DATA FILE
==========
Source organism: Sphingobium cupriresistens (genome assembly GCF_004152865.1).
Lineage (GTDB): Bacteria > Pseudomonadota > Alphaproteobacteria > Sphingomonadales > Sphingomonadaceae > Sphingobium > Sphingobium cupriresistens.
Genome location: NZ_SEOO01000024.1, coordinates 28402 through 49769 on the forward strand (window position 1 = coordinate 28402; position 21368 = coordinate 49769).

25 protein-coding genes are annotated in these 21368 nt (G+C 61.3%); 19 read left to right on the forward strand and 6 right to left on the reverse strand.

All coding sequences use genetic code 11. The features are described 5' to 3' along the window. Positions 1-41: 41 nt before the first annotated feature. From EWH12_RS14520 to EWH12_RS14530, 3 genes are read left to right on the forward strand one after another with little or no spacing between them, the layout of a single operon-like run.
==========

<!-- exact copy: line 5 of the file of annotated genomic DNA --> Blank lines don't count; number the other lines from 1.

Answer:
All coding sequences use genetic code 11. The features are described 5' to 3' along the window. Positions 1-41: 41 nt before the first annotated feature. From EWH12_RS14520 to EWH12_RS14530, 3 genes are read left to right on the forward strand one after another with little or no spacing between them, the layout of a single operon-like run.